Faculté des sciences

Soil Phosphorus Uptake by Continuously Cropped Lupinus albus : A New Microcosm Design

Le Bayon, R. C. ; Weisskopf, L. ; Martinoia, E. ; Jansa, J. ; Frossard, E. ; Keller, F. ; Föllmi, Karl B. ; Gobat, Jean-Michel

In: Plant and Soil, 2006, vol. 283, no. 1-2, p. 309-321

When grown in soils with sparingly available phosphorus (P), white lupin (Lupinus albus L.) forms special root structures, called cluster roots, which secrete large amounts of organic acids and concomitantly acidify the rhizosphere. Many studies dealing with the understanding of this P acquisition strategy have been performed in short time experiments either in hydroponic cultures or in... More

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    Summary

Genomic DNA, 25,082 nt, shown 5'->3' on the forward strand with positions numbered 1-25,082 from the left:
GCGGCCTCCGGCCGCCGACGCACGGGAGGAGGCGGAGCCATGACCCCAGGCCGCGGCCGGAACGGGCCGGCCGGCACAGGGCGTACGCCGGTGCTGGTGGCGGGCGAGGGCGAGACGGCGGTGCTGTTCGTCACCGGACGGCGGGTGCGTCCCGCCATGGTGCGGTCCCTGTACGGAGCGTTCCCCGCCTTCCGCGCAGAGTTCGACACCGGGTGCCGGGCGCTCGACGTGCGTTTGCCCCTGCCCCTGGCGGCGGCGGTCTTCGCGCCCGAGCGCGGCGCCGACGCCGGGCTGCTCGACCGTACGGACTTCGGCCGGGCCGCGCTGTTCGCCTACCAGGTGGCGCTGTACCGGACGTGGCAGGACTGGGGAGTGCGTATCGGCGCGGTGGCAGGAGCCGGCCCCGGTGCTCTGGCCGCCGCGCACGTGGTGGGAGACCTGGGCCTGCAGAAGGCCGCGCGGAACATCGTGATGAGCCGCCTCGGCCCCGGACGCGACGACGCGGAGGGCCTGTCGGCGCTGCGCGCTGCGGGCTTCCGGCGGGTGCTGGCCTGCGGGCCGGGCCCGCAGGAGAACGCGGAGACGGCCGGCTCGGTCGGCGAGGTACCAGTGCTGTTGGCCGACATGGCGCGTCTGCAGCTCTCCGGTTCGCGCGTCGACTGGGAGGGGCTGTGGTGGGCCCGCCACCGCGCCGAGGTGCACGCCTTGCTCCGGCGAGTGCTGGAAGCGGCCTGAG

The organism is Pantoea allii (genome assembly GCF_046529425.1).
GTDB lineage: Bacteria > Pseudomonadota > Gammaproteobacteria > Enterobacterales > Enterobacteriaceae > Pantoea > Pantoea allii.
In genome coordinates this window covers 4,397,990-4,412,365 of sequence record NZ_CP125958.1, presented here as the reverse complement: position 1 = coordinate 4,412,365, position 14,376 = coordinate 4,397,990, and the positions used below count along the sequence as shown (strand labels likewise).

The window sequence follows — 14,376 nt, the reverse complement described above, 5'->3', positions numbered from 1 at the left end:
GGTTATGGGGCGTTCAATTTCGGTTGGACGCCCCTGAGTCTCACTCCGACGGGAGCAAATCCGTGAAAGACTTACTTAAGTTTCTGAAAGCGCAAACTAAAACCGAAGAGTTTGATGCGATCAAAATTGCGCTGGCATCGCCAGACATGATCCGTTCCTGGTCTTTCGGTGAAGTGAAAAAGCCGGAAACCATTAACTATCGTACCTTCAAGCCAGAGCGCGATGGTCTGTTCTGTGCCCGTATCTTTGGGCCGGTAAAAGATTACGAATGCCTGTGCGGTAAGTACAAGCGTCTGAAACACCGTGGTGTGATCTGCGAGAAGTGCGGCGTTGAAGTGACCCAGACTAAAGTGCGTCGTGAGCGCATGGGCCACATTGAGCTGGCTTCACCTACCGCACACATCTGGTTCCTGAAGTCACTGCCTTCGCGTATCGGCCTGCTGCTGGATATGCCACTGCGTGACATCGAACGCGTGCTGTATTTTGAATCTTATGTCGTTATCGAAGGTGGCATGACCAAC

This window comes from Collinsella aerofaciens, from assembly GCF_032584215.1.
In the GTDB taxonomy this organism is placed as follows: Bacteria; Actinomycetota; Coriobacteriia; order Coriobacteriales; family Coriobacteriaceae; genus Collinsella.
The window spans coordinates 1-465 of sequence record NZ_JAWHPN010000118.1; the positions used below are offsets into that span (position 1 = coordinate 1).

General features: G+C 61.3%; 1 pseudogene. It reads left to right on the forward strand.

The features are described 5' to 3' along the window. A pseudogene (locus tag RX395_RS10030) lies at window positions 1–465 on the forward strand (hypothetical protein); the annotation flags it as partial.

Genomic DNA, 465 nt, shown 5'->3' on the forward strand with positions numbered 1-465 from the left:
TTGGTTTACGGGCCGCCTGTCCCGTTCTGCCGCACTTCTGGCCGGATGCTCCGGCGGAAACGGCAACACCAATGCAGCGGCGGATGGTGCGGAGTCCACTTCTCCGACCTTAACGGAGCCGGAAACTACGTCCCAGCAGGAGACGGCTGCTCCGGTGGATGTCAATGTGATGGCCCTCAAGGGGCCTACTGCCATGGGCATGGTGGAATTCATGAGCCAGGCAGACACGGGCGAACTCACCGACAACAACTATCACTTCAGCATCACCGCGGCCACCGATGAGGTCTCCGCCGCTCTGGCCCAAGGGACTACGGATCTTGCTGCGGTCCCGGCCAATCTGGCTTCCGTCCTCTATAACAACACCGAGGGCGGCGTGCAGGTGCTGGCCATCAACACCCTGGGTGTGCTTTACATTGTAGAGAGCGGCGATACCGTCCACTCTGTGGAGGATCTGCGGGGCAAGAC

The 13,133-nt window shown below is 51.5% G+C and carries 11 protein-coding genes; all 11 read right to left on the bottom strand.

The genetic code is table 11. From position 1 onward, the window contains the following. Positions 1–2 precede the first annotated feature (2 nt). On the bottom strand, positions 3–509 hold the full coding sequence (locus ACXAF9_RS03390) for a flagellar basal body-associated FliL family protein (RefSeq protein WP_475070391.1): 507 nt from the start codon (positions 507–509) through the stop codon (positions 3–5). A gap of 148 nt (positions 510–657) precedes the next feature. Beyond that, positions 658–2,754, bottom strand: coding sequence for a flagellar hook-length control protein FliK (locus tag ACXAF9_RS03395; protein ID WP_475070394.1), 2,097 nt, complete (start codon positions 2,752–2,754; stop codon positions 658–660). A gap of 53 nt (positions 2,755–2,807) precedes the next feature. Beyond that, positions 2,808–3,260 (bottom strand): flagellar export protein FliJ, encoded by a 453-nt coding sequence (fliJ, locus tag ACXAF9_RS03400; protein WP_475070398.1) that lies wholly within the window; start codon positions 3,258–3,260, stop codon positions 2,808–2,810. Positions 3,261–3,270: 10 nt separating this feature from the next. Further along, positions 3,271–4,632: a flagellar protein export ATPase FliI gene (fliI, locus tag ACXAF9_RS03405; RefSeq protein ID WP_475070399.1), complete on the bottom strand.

When grown in soils with sparingly available phosphorus (P), white lupin (Lupinus albus L.) forms special root structures, called cluster roots, which secrete large amounts of organic acids and concomitantly acidify the rhizosphere. Many studies dealing with the understanding of this P acquisition strategy have been performed in short time experiments either in hydroponic cultures or in small microcosm designs with sand or sand:soil mixtures. In the present study, we applied an experimental design which came nearer to the natural field conditions: we performed a one-year experiment on large microcosms containing 7 kg of soil and allowing separation of rhizosphere soil and bulk soil. We planted six successive generations of lupins and analysed P uptake, organic P desorption, phosphatase activities and organic acid concentrations in different soil samples along a spatio-temporal gradient. We compared the rhizosphere soil samples of cluster (RSC) and non-cluster roots (RSNC) as well as the bulk soil (BS) samples. A total shoot biomass of 55.69 ± 1.51 g (d.w.) y−1 was produced and P uptake reached 220.59 ± 5.99 mg y−1. More P was desorbed from RSC than from RSNC or BS (P< 0.05). RSC and RSNC showed a higher activity of acid and alkaline phosphatases than BS samples and a higher acid phosphatase activity was observed in RSC than in RSNC throughout the one-year experiment. Fumarate was the most abundant organic acid in all rhizosphere soil samples. Citrate was only present in detectable amounts in RSC while malate and fumarate were recovered from both RSC and RSNC. Almost no organic acids could be detected in the BS samples. Our results demonstrated that over a one-year cultivation period in the absence of an external P supply, white lupin was able to acquire phosphate from the soil and that the processes leading to this P uptake took place preferentially in the rhizosphere of cluster roots.